Searching for: "John Steinbeck"

  • John Steinbeck

    John Steinbeck's powerful evocation of the suffering and hardship caused by the Great Depression, and a panoramic vision of the struggle for the American Dream, The Grapes of Wrath includes a critical introduction by Robert DeMott in Penguin Modern Classics. 'I've done my damndest to rip a reader's nerves to rags, I don't want him satisfied.' Shocking and controversial when it was first published in 1939, Steinbeck's Pulitzer prize-winning epic The Grapes of Wrath remains his undisputed masterpiece. Set against the background of Dust Bowl Oklahoma and Californian migrant life, it tells of Tom Joad and his family, who, like thousands of others, are forced to travel west in search of the...read more

  • John Steinbeck

    Steinbeck and Capa’s account of their journey through Cold War Russia is a classic piece of reportage and travel writing.Just after the Iron Curtain fell on Eastern Europe, Pulitzer Prize-winning author John Steinbeck and acclaimed war photographer Robert Capa ventured into the Soviet Union to report for the New York Herald Tribune. This rare opportunity took the famous travelers not only to Moscow and Stalingrad – now Volgograd – but through the countryside of the Ukraine and the Caucasus. Hailed by the New York Times as 'superb' when it first appeared in 1948, A Russian Journal is the distillation of their journey and remains a remarkable memoir and unique historical...read more

  • John Steinbeck

    The last of John Steinbeck’s play-novelettes, Burning Bright was the author’s final attempt after 1937’s Of Mice and Men and 1942’s The Moon is Down to create what he saw as a new, experimental literary form.  Four scenes, four people: the husband who yearns for a son, ignorant of his own sterility; the wife who commits adultery to fulfill her husband’s wish; the father of the child; and the outsider whose actions will affect them all. In this turn on a medieval morality play, Nobel Prize winner John Steinbeck casts an unwavering light on these four intertwined lives, revealing in their finely drawn circumstances the universal contours of vulnerability and...read more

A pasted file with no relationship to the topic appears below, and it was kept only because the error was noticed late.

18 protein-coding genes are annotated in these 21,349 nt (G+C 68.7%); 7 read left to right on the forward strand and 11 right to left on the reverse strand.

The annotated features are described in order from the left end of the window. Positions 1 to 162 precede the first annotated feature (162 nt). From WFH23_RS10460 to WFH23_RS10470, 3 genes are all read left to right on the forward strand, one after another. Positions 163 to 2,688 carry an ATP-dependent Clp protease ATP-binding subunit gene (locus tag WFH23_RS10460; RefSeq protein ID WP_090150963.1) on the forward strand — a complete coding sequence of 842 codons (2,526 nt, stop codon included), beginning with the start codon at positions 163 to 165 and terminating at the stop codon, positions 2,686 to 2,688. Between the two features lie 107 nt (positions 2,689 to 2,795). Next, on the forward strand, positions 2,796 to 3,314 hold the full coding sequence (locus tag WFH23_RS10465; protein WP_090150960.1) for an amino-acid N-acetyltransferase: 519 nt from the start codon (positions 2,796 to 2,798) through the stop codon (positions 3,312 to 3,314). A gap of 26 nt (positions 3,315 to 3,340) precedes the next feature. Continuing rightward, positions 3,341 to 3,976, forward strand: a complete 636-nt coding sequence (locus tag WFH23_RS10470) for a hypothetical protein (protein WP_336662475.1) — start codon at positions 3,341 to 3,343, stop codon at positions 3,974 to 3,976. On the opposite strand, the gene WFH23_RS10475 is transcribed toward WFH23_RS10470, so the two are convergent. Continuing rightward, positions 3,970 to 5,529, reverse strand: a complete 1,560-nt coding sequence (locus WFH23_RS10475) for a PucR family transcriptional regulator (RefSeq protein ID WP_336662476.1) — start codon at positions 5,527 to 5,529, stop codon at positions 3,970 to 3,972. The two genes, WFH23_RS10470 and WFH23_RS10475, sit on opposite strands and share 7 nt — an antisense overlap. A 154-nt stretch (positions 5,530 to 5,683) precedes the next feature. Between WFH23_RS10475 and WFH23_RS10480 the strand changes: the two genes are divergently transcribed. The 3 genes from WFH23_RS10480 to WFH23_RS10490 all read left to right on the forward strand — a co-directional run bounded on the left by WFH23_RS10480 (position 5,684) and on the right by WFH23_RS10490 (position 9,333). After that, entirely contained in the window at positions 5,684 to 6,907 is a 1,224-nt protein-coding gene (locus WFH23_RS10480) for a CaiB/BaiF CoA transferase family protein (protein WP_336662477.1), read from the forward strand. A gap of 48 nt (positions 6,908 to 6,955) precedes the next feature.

• John Steinbeck

    Celebrating its 75th anniversary, John Steinbeck’s Of Mice and Men remains one of America's most widely read and beloved novels. Here is Steinbeck’s dramatic adaptation of his novel-as-play, which received the New York Drama Critics’ Circle Award for Best Play in 1937-1938 and has featured a number of actors who have played the iconic roles of George and Lennie on stage and film, including James Earl Jones, John Malkovich and Gary Sinise.From the Nobel Prize-winning author of The Grapes of Wrath and East of Eden, this classic story of an unlikely pair, two migrant workers in California during the Great Depression who grasp for their American Dream, profoundly touches...read more

  • John Steinbeck

    'Steinbeck is an artist; and he tells stories of these lovable thieves and adulterers with a gentle and poetic purity of heart and of prose.'--New York Herald Tribune Adopting the structure and themes of the Arthurian legend, Steinbeck created a Camelot on a shabby hillside above the town of Monterey, California, and peopled it with a colorful band of knights. At the center of the tale is Danny, whose house, like Arthur's castle, becomes a gathering place for men looking for adventure, camaraderie, and a sense of belonging--men who fiercely resist the corrupting tide of honest toil and civil rectitude. As Steinbeck chronicles their deeds--their multiple lovers, their wonderful brawls,...read more

  • John Steinbeck

    John Steinbeck's masterpiece celebrates the spirit and courage of adolescence. Steinbeck draws on his memories of childhood in these stories about a boy who embodies both the rebellious spirit and the contradictory desire for acceptance of early adolescence. Unlike most coming-of-age stories, the cycle does not end with a hero 'matured' by circumstances. Reversing common interpretations, The Red Pony is imbued with a sense of loss. Jody's encounters with birth and death express a common theme in Steinbeck's fiction: They are parts of the ongoing process of life, resolving...read more

  • John Steinbeck